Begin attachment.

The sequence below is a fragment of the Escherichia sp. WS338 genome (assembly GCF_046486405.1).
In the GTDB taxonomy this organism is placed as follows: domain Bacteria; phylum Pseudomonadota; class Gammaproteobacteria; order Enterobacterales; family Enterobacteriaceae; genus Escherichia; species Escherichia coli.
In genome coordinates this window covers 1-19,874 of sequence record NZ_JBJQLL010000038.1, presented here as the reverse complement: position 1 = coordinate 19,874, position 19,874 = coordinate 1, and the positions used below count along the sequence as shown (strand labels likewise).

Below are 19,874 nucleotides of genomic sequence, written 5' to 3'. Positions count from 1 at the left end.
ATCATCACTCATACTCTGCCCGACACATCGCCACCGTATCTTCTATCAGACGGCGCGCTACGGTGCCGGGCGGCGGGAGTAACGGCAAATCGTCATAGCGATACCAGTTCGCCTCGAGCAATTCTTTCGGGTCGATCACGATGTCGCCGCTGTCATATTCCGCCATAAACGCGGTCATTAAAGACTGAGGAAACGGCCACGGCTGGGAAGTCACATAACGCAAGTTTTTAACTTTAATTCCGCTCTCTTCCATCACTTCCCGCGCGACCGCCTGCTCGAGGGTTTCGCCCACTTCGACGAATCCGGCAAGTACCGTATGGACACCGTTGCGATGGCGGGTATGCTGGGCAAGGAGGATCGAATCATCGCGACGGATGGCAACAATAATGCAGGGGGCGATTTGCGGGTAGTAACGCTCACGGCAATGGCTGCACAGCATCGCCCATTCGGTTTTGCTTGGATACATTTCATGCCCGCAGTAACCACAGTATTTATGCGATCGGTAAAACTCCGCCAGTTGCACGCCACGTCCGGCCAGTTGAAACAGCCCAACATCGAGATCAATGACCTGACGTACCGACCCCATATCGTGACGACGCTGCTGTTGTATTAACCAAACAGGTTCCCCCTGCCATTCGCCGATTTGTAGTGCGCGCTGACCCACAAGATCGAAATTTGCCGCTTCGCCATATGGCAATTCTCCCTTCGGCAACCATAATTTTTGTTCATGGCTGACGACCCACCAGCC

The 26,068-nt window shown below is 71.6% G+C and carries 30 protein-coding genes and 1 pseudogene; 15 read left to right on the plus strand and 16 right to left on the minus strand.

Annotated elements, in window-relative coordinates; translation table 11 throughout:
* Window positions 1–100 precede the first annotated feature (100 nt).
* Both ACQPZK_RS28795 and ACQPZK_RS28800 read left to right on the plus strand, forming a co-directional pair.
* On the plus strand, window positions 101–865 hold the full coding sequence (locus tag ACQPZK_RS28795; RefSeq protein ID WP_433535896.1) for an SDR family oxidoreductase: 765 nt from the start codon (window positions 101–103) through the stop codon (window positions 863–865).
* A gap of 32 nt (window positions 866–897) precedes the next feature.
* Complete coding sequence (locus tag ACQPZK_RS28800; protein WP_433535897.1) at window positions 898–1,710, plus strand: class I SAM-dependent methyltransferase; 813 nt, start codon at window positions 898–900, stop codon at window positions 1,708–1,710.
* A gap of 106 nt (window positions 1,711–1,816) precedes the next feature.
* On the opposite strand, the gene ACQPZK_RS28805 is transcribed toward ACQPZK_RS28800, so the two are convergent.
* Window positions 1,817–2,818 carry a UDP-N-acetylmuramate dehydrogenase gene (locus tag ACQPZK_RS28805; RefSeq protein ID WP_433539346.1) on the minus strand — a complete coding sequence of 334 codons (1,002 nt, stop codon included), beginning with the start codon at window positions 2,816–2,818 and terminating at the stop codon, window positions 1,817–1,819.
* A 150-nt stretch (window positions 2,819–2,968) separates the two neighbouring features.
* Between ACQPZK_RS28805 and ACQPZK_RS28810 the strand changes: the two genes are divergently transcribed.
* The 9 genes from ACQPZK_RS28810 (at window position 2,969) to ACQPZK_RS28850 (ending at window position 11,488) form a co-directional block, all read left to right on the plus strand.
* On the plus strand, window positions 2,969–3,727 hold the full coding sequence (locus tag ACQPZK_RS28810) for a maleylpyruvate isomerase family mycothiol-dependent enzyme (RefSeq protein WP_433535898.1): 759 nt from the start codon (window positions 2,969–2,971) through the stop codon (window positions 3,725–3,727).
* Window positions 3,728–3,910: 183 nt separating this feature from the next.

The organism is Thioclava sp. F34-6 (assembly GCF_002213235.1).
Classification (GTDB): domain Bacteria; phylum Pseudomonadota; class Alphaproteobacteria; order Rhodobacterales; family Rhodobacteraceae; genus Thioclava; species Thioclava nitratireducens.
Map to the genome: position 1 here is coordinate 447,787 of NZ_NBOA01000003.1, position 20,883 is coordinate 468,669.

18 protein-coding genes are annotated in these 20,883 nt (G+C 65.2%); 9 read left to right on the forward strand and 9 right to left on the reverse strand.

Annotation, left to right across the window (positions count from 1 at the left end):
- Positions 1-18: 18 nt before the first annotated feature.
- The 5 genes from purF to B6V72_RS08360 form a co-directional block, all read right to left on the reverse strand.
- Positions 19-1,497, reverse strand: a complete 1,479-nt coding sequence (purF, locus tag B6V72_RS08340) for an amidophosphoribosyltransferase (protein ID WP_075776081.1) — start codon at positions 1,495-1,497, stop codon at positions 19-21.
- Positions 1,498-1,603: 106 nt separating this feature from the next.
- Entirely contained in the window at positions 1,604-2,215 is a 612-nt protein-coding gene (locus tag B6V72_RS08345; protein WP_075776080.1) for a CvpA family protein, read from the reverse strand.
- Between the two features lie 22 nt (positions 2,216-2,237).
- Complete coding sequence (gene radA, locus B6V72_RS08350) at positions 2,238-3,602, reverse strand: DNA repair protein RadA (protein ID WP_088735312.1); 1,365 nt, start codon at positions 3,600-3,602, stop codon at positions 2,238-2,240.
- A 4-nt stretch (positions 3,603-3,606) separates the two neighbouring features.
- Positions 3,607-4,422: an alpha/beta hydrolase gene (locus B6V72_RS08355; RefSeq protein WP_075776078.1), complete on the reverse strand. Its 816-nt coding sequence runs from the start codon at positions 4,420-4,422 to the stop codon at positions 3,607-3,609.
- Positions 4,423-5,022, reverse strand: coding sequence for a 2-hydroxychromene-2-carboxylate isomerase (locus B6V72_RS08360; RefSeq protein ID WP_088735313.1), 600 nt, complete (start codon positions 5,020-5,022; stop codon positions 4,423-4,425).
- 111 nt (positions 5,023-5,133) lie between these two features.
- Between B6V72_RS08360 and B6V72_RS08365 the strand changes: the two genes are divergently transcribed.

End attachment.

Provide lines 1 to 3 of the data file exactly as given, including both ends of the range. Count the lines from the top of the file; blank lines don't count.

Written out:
The sequence below is a fragment of the Escherichia sp. WS338 genome (assembly GCF_046486405.1).
In the GTDB taxonomy this organism is placed as follows: domain Bacteria; phylum Pseudomonadota; class Gammaproteobacteria; order Enterobacterales; family Enterobacteriaceae; genus Escherichia; species Escherichia coli.
In genome coordinates this window covers 1-19,874 of sequence record NZ_JBJQLL010000038.1, presented here as the reverse complement: position 1 = coordinate 19,874, position 19,874 = coordinate 1, and the positions used below count along the sequence as shown (strand labels likewise).